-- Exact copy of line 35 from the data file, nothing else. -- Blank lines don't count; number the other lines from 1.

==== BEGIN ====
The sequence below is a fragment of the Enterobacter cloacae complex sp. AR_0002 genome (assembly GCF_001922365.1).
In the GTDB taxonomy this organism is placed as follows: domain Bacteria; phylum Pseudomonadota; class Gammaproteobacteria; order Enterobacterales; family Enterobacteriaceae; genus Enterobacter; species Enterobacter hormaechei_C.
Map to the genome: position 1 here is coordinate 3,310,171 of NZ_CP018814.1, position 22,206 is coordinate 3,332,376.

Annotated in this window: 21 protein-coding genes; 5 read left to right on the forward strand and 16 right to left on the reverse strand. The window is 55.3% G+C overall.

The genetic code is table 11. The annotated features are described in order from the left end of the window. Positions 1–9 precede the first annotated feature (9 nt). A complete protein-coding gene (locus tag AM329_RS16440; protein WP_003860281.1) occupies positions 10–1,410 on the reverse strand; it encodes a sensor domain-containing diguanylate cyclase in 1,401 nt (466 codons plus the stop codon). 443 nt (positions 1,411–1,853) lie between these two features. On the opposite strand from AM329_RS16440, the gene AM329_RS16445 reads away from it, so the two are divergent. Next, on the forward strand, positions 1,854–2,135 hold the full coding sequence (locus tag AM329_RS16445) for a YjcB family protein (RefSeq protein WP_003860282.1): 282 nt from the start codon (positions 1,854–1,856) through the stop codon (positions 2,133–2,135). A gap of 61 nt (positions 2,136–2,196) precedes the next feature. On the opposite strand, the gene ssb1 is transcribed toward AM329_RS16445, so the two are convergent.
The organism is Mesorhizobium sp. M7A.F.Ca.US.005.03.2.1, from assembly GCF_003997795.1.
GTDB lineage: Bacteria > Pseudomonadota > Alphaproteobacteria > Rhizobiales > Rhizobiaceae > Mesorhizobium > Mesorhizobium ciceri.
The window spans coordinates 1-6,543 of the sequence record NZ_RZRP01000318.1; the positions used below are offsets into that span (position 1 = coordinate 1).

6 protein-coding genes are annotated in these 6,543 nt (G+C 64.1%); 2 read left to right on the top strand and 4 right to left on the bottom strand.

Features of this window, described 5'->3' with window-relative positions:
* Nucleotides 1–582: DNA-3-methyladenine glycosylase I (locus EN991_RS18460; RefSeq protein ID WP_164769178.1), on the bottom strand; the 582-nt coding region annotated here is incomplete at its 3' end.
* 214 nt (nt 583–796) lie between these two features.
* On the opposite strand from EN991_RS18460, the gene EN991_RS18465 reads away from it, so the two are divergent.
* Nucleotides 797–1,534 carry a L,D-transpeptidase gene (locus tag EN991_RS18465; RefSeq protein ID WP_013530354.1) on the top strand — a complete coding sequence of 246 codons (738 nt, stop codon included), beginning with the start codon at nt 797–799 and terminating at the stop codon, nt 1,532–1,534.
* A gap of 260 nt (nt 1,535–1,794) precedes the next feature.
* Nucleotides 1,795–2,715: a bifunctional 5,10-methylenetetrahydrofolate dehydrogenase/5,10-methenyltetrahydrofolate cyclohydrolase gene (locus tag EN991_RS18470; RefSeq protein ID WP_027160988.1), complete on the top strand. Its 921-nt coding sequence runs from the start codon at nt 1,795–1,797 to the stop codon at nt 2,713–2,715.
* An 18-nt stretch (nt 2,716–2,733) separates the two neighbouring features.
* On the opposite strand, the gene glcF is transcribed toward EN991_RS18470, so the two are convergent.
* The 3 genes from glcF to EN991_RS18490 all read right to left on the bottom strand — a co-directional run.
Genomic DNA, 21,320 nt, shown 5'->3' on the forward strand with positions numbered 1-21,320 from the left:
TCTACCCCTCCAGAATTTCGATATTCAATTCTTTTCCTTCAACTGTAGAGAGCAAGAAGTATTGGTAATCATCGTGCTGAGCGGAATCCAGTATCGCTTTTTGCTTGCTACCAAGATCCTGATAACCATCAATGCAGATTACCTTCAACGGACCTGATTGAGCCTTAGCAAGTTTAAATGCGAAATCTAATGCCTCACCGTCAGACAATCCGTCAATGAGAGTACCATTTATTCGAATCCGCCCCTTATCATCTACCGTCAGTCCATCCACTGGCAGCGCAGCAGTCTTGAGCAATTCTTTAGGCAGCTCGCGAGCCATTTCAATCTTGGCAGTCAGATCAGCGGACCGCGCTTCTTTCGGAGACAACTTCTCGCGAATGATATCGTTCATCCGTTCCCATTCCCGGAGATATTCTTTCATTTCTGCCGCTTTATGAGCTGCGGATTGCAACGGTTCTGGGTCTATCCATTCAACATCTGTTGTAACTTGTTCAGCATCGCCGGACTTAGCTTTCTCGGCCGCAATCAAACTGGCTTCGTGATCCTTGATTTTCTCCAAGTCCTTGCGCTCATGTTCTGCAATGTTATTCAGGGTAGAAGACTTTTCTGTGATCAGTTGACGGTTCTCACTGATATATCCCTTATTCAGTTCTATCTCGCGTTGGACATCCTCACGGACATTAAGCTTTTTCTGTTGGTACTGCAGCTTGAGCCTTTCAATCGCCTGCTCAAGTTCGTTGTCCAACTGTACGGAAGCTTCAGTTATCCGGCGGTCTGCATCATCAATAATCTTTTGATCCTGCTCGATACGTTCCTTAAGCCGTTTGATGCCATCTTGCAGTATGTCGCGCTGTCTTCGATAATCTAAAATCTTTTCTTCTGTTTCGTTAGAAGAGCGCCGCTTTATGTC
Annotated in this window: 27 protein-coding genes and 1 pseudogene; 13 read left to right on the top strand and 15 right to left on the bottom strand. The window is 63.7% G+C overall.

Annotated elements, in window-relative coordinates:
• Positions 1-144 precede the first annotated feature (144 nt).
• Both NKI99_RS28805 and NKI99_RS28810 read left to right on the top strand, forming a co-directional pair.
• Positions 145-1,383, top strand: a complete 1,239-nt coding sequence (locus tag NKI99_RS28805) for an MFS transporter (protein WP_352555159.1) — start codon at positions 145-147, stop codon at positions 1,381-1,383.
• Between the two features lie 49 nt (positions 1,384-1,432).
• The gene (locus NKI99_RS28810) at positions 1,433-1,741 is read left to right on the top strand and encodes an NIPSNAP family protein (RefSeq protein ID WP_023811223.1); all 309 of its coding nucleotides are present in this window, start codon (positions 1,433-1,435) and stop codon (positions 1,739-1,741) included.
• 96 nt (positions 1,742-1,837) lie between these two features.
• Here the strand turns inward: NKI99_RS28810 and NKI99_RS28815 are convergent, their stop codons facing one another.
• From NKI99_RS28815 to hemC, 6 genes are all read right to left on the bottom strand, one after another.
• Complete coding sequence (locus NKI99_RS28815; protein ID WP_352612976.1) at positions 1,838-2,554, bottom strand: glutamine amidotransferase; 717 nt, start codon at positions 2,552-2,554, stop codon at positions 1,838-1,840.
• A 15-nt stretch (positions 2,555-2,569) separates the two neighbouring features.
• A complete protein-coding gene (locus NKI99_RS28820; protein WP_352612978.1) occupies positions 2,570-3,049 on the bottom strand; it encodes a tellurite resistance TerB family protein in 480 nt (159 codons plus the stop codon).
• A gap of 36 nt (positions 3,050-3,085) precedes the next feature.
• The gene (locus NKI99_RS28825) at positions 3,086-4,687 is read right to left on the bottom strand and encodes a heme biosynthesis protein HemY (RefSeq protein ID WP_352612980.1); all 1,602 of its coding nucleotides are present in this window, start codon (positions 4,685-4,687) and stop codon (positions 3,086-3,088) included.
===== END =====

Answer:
• A gap of 36 nt (positions 3,050-3,085) precedes the next feature.